Overall, the book started with a stern critique regarding modern Christianity, suggesting that Christian message that promises to relieve the pain of living in a fallen world is “in dramatic reversal of its biblical form” (p.1). The ending chapters, e.g. “What It Takes to Deeply Change” challenged believers to consciously give up self-protective maneuvering to more loving involvement – which Larry Crabb saw it as a redirection of the soul that would require “far more than cosmetic surgery” (p.227). It would require an honest examination of our threatened manhood and womanhood (p.231-232) as well as the unusual courage to face the predicament in life (p.233). The last chapter “The ‘Good Stuff’ Beneath the Bad” encouraged readers to allow the love of Christ to reach into the depths of one’s woundedness. It also urged readers to experience God’s new empowerment by allowing confusion, disappointment and conviction to take their tolls on us. Scripture, the Holy Spirit, and fellow believers would minister to our needs. Eventually, contrary to our insecurity, we would find out that God had ordained more resources than we had ever known to turn our ashes into beauty. We would then witness how our God turn confusion into faith; disappointment into hope; and conviction into love” (p.250).

To conclude, even though Larry Crabb’s Inside Out might not be all encompassing in the diagnosis of human problems, it did point out the subtle areas that had become stumbling blocks for Christian growth. While life on earth will never be easier, I felt encouraged by the book in matters pertaining to dealing with my internal struggles and nursing my inner being. I reckon that an honest look at my heart yearnings would facilitate great opportunities for a powerful “inside out” change. As a citizen of God’s Kingdom, my role is to keep on growing, and never regressing. In this respect, Larry Crabb’s book is a good reader for my pilgrim’s progress.

Posted in Christian Counseling, Christian Living, Experiencing God | Leave a comment

Leading Mr Harrison to Tomorrow

wounded healerHenri Nouwen’s book, The Wounded Healer, is such a gem. The following are my understanding of “leading Mr. Harrison to tomorrow” in the book:

First, leading Mr. Harrison to tomorrow is effective intervention for an elderly one who had lost the will to live.

Second, leading Mr. Harrison to tomorrow is demonstrating love as a fellow human being.

Third, leading Mr. Harrison to tomorrow is exercising spiritual leadership by becoming the reason for others to thrive on.

(a)    Effective intervention for an elderly one who had lost the will to live.

To use Henri Nouwen’s wording, Mr. Harrison was in an “impersonal” milieu, afraid to die, yet also afraid to live. Facing a human being as such who has given up on living, the counselor (minister) should not think that basic counseling skills such as paraphrasing, showing empathy, agreeing with what the counselee said, or prompt the counselee for more words would be sufficient to help. In fact, instead of leading the counselee, the counselor (minister) could have mis-led the counselee to a point of despair, a point of no return. Effective intervention is one that leads the counselees out of the pit of confusion, isolation and self-banishment. Effective intervention is one that leads the counselees to cross over the impersonal milieu to a new scenario where one is willing to greet tomorrow with courage and anticipation.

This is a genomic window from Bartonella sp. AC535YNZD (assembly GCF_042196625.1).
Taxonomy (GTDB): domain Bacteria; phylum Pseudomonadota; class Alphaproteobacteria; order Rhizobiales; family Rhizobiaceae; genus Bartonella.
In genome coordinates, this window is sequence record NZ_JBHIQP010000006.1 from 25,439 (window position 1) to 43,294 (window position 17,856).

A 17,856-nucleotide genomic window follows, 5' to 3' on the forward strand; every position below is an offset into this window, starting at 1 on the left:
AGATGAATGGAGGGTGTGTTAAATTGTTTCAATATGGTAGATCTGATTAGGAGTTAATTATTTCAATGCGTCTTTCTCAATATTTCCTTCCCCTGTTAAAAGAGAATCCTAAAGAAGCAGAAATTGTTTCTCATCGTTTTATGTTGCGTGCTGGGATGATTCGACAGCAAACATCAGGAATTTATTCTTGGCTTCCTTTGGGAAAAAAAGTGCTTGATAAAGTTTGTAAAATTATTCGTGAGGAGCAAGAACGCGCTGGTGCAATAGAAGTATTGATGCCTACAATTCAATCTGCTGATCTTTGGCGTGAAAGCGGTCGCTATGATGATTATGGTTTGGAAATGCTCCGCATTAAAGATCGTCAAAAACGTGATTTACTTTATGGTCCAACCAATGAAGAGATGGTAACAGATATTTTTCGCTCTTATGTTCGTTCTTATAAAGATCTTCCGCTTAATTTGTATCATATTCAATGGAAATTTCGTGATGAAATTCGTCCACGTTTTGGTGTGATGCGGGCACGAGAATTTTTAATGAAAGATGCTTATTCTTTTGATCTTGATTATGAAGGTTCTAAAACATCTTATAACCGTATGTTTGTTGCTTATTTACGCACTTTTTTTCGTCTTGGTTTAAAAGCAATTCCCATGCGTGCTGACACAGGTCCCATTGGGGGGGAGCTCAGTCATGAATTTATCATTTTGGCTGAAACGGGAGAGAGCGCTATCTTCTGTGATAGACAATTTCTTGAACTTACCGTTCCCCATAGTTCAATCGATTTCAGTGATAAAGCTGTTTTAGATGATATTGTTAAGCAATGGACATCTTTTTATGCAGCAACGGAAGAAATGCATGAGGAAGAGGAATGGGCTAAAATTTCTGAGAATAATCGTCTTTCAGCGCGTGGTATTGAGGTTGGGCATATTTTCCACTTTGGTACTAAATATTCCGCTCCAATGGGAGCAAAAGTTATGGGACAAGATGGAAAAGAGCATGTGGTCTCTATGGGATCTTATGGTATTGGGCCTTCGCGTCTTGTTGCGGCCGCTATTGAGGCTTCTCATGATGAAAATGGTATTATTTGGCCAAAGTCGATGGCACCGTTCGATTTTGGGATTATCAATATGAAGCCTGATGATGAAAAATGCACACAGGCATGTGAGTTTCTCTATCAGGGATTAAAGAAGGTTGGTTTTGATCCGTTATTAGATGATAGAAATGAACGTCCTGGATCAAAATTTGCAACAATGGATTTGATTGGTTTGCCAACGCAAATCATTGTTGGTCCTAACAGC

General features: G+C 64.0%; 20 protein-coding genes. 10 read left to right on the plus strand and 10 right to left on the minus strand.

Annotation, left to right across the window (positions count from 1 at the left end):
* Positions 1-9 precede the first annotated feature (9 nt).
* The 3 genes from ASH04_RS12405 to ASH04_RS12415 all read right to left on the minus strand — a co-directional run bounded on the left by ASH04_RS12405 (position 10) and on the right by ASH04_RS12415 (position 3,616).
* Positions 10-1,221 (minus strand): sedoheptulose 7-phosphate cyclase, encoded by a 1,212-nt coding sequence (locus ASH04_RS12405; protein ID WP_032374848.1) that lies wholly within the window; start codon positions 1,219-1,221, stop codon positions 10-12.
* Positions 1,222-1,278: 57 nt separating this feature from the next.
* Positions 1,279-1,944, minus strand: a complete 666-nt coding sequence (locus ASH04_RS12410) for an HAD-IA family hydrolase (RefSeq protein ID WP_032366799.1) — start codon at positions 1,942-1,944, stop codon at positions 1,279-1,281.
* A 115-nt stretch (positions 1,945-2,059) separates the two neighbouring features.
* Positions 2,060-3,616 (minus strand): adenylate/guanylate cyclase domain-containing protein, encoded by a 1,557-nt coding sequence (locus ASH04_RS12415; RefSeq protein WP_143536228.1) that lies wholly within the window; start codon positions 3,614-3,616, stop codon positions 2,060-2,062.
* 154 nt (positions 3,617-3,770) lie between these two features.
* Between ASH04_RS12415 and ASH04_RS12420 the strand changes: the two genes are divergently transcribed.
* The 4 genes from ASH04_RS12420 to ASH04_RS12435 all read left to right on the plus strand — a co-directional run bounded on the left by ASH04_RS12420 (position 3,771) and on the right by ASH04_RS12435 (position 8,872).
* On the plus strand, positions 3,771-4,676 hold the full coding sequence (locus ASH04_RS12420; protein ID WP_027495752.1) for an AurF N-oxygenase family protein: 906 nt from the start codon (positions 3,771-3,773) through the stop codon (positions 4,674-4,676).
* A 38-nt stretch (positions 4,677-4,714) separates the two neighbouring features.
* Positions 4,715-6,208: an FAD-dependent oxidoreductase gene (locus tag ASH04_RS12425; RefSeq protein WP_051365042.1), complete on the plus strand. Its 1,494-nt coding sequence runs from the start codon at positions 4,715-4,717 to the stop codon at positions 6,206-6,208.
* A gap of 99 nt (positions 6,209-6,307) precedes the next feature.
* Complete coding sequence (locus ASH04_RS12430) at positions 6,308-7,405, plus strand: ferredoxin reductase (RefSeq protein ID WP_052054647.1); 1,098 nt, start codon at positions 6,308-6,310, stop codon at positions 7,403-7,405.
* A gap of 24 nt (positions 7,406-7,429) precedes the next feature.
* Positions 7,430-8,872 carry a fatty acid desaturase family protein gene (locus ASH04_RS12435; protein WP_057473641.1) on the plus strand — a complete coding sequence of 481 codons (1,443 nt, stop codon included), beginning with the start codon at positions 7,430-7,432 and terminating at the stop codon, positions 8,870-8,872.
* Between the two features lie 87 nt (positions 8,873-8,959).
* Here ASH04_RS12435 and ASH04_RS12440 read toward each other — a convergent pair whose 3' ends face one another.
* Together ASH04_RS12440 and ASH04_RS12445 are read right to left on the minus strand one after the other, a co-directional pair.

(b)   Demonstrating love as a fellow human being.

Without love, knowledge puffs up. Without love, one would not be able to ward away one’s pride, anger or judgment against what the counselee would have said or how the person might have behaved. Modeling after the love of God for mankind, the counselor (minister) chose to be there for a suffering human being. It’s a love that is akin to the esprit de corps and camaraderie. More than that, that is a love that empowers the counselor (minister) to willingly get out of his/her comfort zone and enter the unknown and fearful territory of a grieving and messed-up world, within which the counselee is trapped.

(c)    Exercising spiritual leadership by becoming the reason for others to thrive on.

I like Henri Nouwen’s unorthodox way of defining a leader. He said, “a Christian leader is not a leader because he announces a new idea and tries to convince others of its worth; he is a leader because he faces the world with eyes full of expectation, with the expertise to take away the veil that covers its hidden potential. Christian leadership is called ministry precisely to express that in the service of others new life can be brought about.” If I were to define leadership, I would word it as such, “a Christian leader is one who is able to influence the spiritually handicapped so as to see HOPE to go on.” By promising “I am waiting for you, (Mr Harrison);” a Christian counselor (minister) avail himself/herself to become the reason for the counselee to thrive on. Ultimately, this reason finds its utmost authentication in its source and prototype – the leadership of God. With God’s gentle leading hand, a Christian counselor may save others by snatching them from the fire (Jude 1:23a). With the empowerment of the Holy Spirit, the bitter and “hostile” counselee would be able to see light at the end of the tunnel. Because God is waiting, a Christian leader would offer to wait on, and to wait for the other: “I am waiting for you, (Mr Harrison).”

Posted in Christian Counseling, Christian Living | Leave a comment

A prayer

IMG_20140122_144736

Dear Lord, during this Chinese New Year season, some of us managed to seize the opportunity to get refreshed, refocused, and restored. Others, like me, felt that we’ve been pulled towards all directions. 

Help us, O Lord, to find back that focus – Your calling.

At the altar of our life, O Lord, provide that Lamb, that we may be acceptable before You.

Pin our heart unto Jesus Christ, our Lord and Savior. Even today, and forever more. Amen.

Posted in Christian Living, Prayer | 2 Comments